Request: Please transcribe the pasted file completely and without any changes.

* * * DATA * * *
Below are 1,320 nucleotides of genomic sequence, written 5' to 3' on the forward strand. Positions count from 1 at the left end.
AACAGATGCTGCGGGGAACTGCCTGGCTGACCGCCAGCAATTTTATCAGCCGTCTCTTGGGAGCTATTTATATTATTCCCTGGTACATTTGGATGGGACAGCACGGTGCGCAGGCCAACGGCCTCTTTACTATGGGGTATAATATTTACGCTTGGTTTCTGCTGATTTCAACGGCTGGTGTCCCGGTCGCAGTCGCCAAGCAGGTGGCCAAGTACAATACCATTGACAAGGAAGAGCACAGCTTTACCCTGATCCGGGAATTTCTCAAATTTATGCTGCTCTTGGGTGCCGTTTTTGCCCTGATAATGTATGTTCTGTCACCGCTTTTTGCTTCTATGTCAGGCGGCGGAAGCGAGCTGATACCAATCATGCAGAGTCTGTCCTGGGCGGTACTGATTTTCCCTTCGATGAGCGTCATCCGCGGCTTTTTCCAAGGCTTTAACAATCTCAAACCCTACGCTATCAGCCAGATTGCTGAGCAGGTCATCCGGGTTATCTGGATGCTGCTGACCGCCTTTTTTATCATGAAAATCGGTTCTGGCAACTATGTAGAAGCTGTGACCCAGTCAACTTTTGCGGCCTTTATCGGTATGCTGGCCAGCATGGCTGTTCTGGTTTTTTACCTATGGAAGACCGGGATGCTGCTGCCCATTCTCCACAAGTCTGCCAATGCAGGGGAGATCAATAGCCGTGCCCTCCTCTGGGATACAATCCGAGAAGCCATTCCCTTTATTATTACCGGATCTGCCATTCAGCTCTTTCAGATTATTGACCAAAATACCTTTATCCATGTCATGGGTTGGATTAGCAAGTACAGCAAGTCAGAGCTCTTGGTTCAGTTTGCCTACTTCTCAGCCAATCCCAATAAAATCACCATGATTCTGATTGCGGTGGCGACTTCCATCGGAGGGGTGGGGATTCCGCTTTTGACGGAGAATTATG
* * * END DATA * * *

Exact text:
Below are 1,320 nucleotides of genomic sequence, written 5' to 3' on the forward strand. Positions count from 1 at the left end.
AACAGATGCTGCGGGGAACTGCCTGGCTGACCGCCAGCAATTTTATCAGCCGTCTCTTGGGAGCTATTTATATTATTCCCTGGTACATTTGGATGGGACAGCACGGTGCGCAGGCCAACGGCCTCTTTACTATGGGGTATAATATTTACGCTTGGTTTCTGCTGATTTCAACGGCTGGTGTCCCGGTCGCAGTCGCCAAGCAGGTGGCCAAGTACAATACCATTGACAAGGAAGAGCACAGCTTTACCCTGATCCGGGAATTTCTCAAATTTATGCTGCTCTTGGGTGCCGTTTTTGCCCTGATAATGTATGTTCTGTCACCGCTTTTTGCTTCTATGTCAGGCGGCGGAAGCGAGCTGATACCAATCATGCAGAGTCTGTCCTGGGCGGTACTGATTTTCCCTTCGATGAGCGTCATCCGCGGCTTTTTCCAAGGCTTTAACAATCTCAAACCCTACGCTATCAGCCAGATTGCTGAGCAGGTCATCCGGGTTATCTGGATGCTGCTGACCGCCTTTTTTATCATGAAAATCGGTTCTGGCAACTATGTAGAAGCTGTGACCCAGTCAACTTTTGCGGCCTTTATCGGTATGCTGGCCAGCATGGCTGTTCTGGTTTTTTACCTATGGAAGACCGGGATGCTGCTGCCCATTCTCCACAAGTCTGCCAATGCAGGGGAGATCAATAGCCGTGCCCTCCTCTGGGATACAATCCGAGAAGCCATTCCCTTTATTATTACCGGATCTGCCATTCAGCTCTTTCAGATTATTGACCAAAATACCTTTATCCATGTCATGGGTTGGATTAGCAAGTACAGCAAGTCAGAGCTCTTGGTTCAGTTTGCCTACTTCTCAGCCAATCCCAATAAAATCACCATGATTCTGATTGCGGTGGCGACTTCCATCGGAGGGGTGGGGATTCCGCTTTTGACGGAGAATTATG